Charles Pierce wants to join others in making grand pronouncements for what Sunday means for Manning's time in Denver, but it was just one game, and the fifth of his Broncos career.


Kubes & Co. held on for a 23-17 victory over the Jets last night, advancing their record to a perfect 5-0 in a game that was much closer than anyone had expected. The Texans lost LB Brian Cushing to what appears a torn ACL on a questionable-at-best block by Jets T Matt Slauson, who rolled into the back of Cushing's legs away from the play. Incidentally, Slauson was highly critical of what he perceived as dirty play from Ndamukong Suh last year.

Terrell Owens took to Twitter to solicit a job from the receiver-short Jets, who Mike Tanier calls an attention-seeking, dysfunctional group that doesn't act like a team.

The Chargers are expecting to avoid a blackout for next Monday's game against the Broncos, and are hopeful that LT Jared Gaither, who strained his groin at the end of Sunday night's game, will be okay to start on Monday.

KC is likely to start Brady Quinn due to Matt Cassel's concussion. Sam Mellinger says Chiefs fans on Sunday were more cheering Quinn's arrival on the field than Cassel's injury; Eric Winston is standing by his words, if clarifying them a bit. But Jason Whitlock calls Winston a hypocrite who's already signed up for a violent game, and says that the Chief's comments are distracting from the real story - that Scott Pioli deserves to be fired.

Cincy RB Bernard Scott and Cards RB Ryan Williams are done for the season; Indy placed former Bronco Seth Olsen on IR with the option to return later; Packers RB Cedric Benson will be out up to eight weeks with a Lisfranc injury; Tennessee will be without Jake Locker this week, and RB Javon Ringer for 4-6 weeks; Bears WR Alshon Jeffery has a broken hand that won't require surgery; one Giants safety - Tyler Sash - is back from an Adderall-induced suspension, and another one - Will Hill - has been suspended for the same; longtime Patriots RB Kevin Faulk will announce his retirement today.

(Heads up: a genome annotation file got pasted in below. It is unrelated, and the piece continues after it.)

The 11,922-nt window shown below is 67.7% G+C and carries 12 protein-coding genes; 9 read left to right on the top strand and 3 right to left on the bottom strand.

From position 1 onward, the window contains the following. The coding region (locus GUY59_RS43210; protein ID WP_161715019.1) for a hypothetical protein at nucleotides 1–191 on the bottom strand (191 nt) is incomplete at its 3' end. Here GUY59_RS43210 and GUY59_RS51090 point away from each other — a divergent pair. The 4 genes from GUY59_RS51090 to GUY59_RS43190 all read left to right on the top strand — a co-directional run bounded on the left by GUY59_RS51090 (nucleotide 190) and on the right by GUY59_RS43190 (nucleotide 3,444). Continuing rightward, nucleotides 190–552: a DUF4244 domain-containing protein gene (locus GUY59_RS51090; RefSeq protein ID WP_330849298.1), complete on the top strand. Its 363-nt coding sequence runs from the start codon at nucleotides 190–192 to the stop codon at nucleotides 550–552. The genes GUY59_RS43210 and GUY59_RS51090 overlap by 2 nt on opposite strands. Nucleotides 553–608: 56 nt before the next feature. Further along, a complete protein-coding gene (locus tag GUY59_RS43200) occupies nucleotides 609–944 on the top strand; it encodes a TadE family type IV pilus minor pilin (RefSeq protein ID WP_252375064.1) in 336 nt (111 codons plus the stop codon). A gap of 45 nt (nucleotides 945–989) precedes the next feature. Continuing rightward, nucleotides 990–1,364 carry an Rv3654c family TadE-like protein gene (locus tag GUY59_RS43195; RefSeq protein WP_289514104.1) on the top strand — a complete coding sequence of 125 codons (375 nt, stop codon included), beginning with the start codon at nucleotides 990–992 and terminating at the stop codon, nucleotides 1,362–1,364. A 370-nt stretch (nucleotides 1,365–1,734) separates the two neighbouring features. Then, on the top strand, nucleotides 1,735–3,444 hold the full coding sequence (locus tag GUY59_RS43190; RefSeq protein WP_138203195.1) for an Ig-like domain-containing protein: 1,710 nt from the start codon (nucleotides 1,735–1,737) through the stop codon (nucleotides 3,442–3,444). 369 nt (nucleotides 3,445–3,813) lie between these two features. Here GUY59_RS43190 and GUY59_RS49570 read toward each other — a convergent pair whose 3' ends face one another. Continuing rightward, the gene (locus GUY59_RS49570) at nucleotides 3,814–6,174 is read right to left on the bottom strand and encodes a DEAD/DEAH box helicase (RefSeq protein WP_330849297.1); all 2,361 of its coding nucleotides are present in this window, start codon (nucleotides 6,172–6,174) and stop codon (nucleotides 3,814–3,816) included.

Because his team lost on Sunday, it's getting lost in the shuffle that Andy Reid made a pair of ballsy fourth-down calls. Of course, he also wasted a couple of timeouts that could have really helped his team's cause.


Cam Newton's dad says the QB has never handled losing well, and that he's trying to help his son overcome that problem.

After three straight SB wins and a 15-6 record so far this season, Chase Stuart says the NFC is the dominant conference after a lengthy AFC run. Plus, he shows that the betting lines in Vegas aren't quite as accurate in predicting NFL outcomes as most people think.

Pat Kirwan says that by running the ball out of the no-huddle, the Patriots are again ahead of the curve, and in Seattle's Bruce Irvin, he sees this year's version of Von Miller.

From Christmas Ape, Sunday's top moments and a translation of PK's MMQB; 


A Bears fan who had traveled to Jacksonville to see his team play in person for the first time, was murdered in cold blood on Saturday night by a man who slashed his throat in a restaurant. Apparently, the victim was making small talk with the suspect's wife while they were all waiting for a table. What a horrifying story; our thoughts go out to the victim's family and friends.

It was apparently crawl-worthy at the Worldwide Leader that Teebs's one pass attempt was dropped by rookie Stephen Hill.

Bucky Brooks says WVU's Geno Smith proved against Texas that he is indeed an elite QB prospect.

Doug is IAOFM’s resident newsman and spelling czar. Follow him on Twitter @IAOFM